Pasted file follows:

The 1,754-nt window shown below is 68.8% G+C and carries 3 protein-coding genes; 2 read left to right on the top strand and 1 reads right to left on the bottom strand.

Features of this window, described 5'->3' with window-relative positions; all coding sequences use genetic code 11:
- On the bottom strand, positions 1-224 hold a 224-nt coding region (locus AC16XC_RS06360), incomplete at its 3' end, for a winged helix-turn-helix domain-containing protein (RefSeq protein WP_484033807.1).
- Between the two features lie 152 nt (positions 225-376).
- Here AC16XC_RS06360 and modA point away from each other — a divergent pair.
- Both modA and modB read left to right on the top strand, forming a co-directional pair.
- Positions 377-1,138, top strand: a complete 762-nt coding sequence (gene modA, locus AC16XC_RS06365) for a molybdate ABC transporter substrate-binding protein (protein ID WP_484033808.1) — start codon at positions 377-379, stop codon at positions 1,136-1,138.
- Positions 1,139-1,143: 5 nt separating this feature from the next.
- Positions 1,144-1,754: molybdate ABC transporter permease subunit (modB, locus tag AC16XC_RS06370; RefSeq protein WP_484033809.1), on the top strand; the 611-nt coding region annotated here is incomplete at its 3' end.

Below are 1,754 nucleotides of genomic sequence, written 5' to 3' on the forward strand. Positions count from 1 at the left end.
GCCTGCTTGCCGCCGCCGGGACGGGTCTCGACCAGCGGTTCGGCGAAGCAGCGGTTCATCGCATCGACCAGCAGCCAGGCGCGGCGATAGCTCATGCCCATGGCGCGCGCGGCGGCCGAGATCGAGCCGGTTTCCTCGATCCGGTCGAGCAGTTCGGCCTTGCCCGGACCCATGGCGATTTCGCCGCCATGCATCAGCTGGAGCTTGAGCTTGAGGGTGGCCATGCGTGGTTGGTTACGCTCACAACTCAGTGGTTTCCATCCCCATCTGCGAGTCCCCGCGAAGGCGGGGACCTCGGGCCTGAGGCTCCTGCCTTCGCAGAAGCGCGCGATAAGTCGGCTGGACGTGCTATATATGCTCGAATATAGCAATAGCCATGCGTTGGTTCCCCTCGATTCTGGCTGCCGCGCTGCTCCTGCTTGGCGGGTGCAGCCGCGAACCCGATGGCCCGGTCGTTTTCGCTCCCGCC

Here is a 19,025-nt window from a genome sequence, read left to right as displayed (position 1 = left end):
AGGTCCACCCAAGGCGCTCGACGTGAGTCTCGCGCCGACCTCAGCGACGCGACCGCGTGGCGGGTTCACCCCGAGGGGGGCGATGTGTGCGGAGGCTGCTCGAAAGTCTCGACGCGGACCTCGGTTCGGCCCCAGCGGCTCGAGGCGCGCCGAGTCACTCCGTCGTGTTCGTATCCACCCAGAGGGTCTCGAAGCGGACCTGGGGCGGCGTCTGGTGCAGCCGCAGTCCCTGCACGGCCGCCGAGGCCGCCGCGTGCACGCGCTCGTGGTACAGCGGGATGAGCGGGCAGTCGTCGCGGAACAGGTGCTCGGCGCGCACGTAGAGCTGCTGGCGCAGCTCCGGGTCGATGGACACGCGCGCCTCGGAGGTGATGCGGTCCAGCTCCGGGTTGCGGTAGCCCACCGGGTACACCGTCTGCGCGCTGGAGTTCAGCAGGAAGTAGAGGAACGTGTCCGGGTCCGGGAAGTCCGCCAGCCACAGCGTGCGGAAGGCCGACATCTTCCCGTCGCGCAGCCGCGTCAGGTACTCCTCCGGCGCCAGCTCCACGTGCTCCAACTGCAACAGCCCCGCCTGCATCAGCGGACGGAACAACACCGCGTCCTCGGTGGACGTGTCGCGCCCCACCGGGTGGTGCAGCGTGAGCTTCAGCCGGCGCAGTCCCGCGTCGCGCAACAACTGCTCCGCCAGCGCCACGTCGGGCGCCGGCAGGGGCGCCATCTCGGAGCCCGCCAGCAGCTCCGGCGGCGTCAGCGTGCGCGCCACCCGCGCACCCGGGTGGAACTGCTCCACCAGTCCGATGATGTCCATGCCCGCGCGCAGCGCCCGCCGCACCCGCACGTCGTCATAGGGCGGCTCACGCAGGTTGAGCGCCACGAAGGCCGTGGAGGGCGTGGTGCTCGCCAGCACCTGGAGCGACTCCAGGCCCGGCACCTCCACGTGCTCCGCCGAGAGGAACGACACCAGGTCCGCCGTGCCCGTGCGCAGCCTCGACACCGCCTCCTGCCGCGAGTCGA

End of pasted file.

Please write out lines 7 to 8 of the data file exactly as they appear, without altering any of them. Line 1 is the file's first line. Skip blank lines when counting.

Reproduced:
- Positions 377-1,138, top strand: a complete 762-nt coding sequence (gene modA, locus AC16XC_RS06365) for a molybdate ABC transporter substrate-binding protein (protein ID WP_484033808.1) — start codon at positions 377-379, stop codon at positions 1,136-1,138.
- Positions 1,139-1,143: 5 nt separating this feature from the next.